Anyone who feels internally pressured to do something they didn’t want to will have had a painful and traumatic experience, and that’s worth grieving. That has to be validated and understood. And we need to separately evaluate the appropriate response and consequences based on the external details and dynamics, even if they don’t match the internal experience.
Each of the three experiences above has distinct external dynamics and those distinctions matter
Here’s why: We’re not merely trying to create a culture where women are protected and safe from harm. If we were, it might make sense to respond to each of these in the same way, after all, women ended up feeling violated in all three of these situations. But don’t lose sight of the goal: we’re ultimately trying to accomplish here is a culture where women are respected.
When we treat all three of these situations as if the same remedy and same response is appropriate, I think we begin to build a culture that ‘protects’ women, but protection is not the same as respect.
There is a way to ‘protect’ women in an incredibly disrespectful way. That actually treats women like children and belittles their personhood and dignity and strength and courage. If we shoot for protection, we may miss respect altogether, but – and here’s the great news – if we shoot for respect, we will also get protection.
Respect means that women have the authority over their own bodies. It means they have the capacity and ability to not only know what they want, but communicate it, and that communication should be sought and listened to by everyone. And when it’s disregarded there is no gray area. There is only abuse.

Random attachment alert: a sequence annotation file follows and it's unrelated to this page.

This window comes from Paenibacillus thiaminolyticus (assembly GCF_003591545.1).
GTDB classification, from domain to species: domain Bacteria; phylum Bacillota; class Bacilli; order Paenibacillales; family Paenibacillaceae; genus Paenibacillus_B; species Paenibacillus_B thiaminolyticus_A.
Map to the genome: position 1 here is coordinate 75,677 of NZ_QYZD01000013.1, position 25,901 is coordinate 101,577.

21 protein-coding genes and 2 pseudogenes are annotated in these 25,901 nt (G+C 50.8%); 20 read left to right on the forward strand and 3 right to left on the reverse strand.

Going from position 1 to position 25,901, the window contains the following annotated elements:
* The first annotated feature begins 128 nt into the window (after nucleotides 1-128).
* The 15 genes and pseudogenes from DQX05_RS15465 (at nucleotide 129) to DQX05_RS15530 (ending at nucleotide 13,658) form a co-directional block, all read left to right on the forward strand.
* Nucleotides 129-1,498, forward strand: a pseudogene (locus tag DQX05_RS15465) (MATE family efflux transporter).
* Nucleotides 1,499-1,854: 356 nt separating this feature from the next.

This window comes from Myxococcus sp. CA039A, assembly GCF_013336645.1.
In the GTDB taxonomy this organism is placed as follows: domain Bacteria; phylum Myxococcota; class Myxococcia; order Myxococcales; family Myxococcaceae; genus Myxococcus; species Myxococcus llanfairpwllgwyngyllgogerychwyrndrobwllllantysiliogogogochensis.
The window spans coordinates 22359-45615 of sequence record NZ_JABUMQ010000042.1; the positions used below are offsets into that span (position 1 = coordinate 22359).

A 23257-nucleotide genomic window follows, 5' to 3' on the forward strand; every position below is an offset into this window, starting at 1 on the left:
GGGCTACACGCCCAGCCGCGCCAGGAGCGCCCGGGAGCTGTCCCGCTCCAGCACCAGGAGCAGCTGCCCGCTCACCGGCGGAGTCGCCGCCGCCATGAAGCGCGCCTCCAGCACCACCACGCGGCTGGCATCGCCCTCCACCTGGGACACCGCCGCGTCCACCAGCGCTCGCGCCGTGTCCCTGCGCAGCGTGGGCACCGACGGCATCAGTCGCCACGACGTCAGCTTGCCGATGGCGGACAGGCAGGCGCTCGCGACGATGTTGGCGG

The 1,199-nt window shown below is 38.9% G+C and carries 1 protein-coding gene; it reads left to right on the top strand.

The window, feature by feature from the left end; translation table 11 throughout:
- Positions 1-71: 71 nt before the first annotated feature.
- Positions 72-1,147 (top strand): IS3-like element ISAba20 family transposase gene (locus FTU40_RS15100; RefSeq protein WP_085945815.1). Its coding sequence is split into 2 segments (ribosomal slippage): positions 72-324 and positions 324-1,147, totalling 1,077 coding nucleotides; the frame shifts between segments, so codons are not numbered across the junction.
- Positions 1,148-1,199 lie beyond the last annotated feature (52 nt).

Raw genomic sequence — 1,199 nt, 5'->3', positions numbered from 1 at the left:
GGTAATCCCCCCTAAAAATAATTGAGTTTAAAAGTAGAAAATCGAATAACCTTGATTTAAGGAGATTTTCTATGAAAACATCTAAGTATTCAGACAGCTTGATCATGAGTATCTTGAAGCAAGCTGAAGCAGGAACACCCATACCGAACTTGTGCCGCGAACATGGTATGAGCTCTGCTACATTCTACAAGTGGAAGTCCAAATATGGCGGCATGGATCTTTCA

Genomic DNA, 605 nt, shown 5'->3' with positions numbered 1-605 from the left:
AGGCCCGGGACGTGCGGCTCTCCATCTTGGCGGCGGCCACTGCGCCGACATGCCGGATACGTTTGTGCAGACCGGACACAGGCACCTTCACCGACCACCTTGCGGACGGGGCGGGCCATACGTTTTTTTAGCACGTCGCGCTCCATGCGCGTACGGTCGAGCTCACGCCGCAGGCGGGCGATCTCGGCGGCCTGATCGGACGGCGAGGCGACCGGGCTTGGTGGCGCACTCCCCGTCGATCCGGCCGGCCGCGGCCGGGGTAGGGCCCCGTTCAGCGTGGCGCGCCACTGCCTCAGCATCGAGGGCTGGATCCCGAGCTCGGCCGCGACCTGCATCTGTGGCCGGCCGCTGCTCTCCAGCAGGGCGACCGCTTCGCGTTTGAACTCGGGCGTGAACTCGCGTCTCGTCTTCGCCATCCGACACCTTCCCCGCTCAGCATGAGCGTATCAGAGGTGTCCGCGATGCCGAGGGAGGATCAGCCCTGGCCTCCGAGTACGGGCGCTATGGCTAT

I am wary of a world that communicates to me that I need men to step in and speak for me because I’m not able to say what I want. I am wary of a world that communicates men are right to ignore my words in some situations. “Ignore my ‘yes’, because it’s possible I didn’t really mean it” feels dangerously similar to ‘Ignore my ‘no’ because it’s possible I didn’t really mean it.’ I don’t need any protection that comes in the form of asking men to assume that I am unable to say what I want and that my words can’t always be trusted.
If we want a world where men believe us when we speak then we must all of us believe that we are able to say what we mean.
And women. I believe in us. I believe that we are able to know what we want and we are able to say it. I don’t say that as if it’s easy. It’s not. It will take more courage for us to do that then it takes for men to do the very same. We’re going to have to fight against a whole hell of a lot of programming. We’re going to have to overcome demons, because the sad truth is that our brains are not just being dramatic when they warn us about the social and political consequences of saying ‘no.’ But we are not cowards and we are not frail and we will no longer play along with any systems and structures that assume we are.
This is the world I long for. This is respect.
[***there are way more than three situations. Categories can be helpful and devastatingly damaging. Please give your mind the space reading this to understand that life and culture and abuse are all extremely complicated and nuanced things.]